Playing on a team whose strategic identity subsists on feel, precision and processing speed, Wiseman lacks palpable degrees of it all.

He's not a good screener. He's sometimes oblivious to back-line defensive rotations. His hands are still developing as a rebounder and lob-catcher. He's not attentive enough to angles and spacing on either end of the floor. He hasn't shown any ability to make plays for his teammates while operating with the ball.

All of those improvement areas are correctable, not to mention understandable for a 21-year-old who's been limited to 42 total games—three in college and 39 with the Warriors, all as a rookie—dating back to his freshman season at Memphis in 2019-20. Wiseman would be entrenched as a starter for rebuilding teams, putting up gaudy box score numbers while honing the nuances of basketball at its highest level.

Maybe Kerr can manufacture that learning environment in 2022-23. The Warriors don't need to push for as many wins as possible during the regular season, prioritizing rest and individual development while keeping a passing eye on the standings. Bench units spearheaded by a heavy dose of high ball screens between Wiseman and Poole could be extremely dangerous if they manage to defend at an acceptable level.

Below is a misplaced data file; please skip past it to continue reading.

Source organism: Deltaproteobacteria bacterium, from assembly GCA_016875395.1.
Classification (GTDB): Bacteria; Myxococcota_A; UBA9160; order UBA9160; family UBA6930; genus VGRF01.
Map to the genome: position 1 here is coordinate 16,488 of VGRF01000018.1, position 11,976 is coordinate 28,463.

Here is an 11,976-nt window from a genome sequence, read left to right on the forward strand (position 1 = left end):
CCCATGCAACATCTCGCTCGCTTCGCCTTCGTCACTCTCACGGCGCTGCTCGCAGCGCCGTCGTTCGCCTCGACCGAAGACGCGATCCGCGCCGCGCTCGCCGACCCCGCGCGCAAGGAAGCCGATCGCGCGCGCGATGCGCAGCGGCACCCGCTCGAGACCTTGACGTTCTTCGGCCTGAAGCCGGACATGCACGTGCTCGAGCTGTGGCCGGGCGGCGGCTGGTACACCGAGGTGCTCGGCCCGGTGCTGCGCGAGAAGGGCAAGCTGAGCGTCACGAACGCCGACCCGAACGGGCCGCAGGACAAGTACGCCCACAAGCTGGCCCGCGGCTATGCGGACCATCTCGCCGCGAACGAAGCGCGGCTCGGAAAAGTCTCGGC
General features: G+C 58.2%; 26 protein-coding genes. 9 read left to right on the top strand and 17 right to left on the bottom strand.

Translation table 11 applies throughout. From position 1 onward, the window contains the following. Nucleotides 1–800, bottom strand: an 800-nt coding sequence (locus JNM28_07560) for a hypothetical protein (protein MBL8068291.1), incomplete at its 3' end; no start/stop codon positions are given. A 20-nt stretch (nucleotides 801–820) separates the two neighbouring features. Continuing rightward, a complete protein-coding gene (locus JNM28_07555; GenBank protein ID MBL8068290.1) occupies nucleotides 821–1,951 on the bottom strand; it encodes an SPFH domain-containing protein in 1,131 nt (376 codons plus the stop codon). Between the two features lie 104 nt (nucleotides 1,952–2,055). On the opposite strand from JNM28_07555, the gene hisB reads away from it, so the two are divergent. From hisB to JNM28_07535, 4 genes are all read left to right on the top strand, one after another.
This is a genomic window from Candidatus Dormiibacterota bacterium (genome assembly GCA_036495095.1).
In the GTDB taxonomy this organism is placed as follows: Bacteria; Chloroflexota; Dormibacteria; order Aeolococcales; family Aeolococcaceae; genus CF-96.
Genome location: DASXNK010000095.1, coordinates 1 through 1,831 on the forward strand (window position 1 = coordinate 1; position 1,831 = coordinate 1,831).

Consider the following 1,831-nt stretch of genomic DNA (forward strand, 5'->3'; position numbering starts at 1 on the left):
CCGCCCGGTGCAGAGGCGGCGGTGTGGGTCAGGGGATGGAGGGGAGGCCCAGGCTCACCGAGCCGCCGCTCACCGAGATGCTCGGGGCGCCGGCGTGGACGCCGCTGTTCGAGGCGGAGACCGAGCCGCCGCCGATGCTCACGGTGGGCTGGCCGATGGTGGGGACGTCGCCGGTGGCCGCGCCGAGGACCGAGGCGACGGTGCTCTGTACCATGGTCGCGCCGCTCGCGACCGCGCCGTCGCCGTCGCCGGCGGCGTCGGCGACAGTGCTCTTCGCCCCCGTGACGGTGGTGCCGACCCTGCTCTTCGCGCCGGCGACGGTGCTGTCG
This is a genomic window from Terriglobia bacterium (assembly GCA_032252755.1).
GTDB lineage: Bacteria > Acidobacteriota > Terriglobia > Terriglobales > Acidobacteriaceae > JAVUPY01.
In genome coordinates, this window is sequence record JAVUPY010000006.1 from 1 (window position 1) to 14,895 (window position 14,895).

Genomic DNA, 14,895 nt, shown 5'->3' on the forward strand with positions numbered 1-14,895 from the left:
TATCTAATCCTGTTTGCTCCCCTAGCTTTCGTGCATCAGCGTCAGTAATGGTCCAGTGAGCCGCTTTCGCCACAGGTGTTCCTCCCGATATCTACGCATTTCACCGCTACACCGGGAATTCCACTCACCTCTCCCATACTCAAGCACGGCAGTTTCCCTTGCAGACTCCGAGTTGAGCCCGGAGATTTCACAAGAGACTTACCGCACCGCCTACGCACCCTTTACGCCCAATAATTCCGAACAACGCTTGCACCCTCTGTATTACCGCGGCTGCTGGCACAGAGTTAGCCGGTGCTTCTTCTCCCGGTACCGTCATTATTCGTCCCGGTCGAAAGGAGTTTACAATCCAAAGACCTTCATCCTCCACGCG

Spamming spread pick-and-roll goes against Kerr's ethos, but Wiseman needs all the developmental burn he can get. Joe Lacob, notorious for his staunch belief in Wiseman and his team's young core, definitely wouldn't mind Golden State peering ahead to the future, and it's not like the Warriors were above relying on Curry ball screens against the Boston Celtics in the NBA Finals.

If Wiseman pops occupying that artificial role, the likelier it is he'll be reliable enough to duplicate it alongside Curry or Poole in the playoffs. The problem is that it's just so hard to believe the former top-five pick has any realistic chance of forcing his way into a bigger one when the games start to really matter.